Women with low levels omega3 and high levels omega6 associated with a high risk of pre-eclampsia

One of the most common causes of premature birth in the UK, pre-eclampsia affects 70,000 British women every year.

There were 42 per cent more casesĀ  of pre eclampsia in women who had conceived using IVF, the American Society for Reproductive Medicine’s annual conferenceĀ  heard Women who undergo IVF are often older and as a result may have an increased risk of other health problems . The general population in UK has a diet high in the pro inflammatory omega6 ie sunflower oil and low in omega3 ie oily fish . In order to address this it maybe beneficial to eat more oily fish at least 2-3 times a week ie salmon , mackerel , sardines or take high concentrate omega3 supplement which is high in active ingredients EPA and DHA such as TakeOmega3 which offers the highest concentration globally

Preeclampsia is a systemic disease characterized by diffuse endothelial dysfunction, increased peripheral vascular resistance, coagulation abnormalities, antioxidant deficiency, persistent elevations of maternal leukocyte-derived cytokines, and hyperlipidemia. Fish oil, rich in omega-3 polyunsaturated fatty acids, is known to reduce fasting and postprandial triglycerides and to decrease platelet and leukocyte reactivity; it may also decrease blood pressure. Additionally, omega-3 fatty acids may beneficially influence vessel wall characteristics and blood rheology. In light of the potential beneficial effects of dietary omega-3 fatty acids, we conducted a cross-sectional case-control study to examine the hypothesized exposure-effect relation between maternal dietary intake of marine omega-3 fatty acids and risk of preeclampsia. We measured polyunsaturated fatty acids in erythrocytes obtained from 22 preeclamptic women and 40 normotensive women; we measured polyunsaturated fatty acids as the percentage of total fatty acids from gas chromatography. We employed logistic regression procedures to estimate odds ratios (ORs) and 95% confidence intervals (CIs). After adjusting for confounders, women with the lowest levels of omega-3 fatty acids were 7.6 times more likely to have had their pregnancies complicated by preeclampsia as compared with those women with the highest levels of omega-3 fatty acids (95% CI = 1.4-40.6). A 15% increase in the ratio of omega-3 to omega-6 fatty acids was associated with a 46% reduction in risk of preeclampsia (OR = 0.54; 95% CI = 0.41-0.72). Low erythrocyte levels of omega-3 fatty acids and high levels of some omega-6 fatty acids, particularly arachidonic acid, appear to be associated with an increased risk of preeclampsia.Women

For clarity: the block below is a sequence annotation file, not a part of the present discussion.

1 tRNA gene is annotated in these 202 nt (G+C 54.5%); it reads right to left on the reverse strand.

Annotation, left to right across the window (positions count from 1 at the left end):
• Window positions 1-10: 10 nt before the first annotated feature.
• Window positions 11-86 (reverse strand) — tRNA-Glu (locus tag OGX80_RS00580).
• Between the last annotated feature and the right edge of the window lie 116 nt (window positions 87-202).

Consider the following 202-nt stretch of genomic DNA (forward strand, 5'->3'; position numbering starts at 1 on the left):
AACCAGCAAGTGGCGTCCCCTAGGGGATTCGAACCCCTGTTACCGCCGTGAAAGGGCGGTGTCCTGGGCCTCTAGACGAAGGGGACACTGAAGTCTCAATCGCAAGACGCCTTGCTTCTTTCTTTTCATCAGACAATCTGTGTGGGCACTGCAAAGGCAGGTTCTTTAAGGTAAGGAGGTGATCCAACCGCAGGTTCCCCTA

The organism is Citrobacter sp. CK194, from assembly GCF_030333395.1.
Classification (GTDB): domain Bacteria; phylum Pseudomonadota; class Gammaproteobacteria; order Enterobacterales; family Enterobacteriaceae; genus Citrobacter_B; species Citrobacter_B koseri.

Omega-3 fatty acids in maternal erythrocytes and risk of preeclampsia.
Williams MA, Zingheim RW, King IB, Zebelman AM.
Source
Center for Perinatal Studies, Swedish Medical Center/Seattle, WA 98114-0999, USA.

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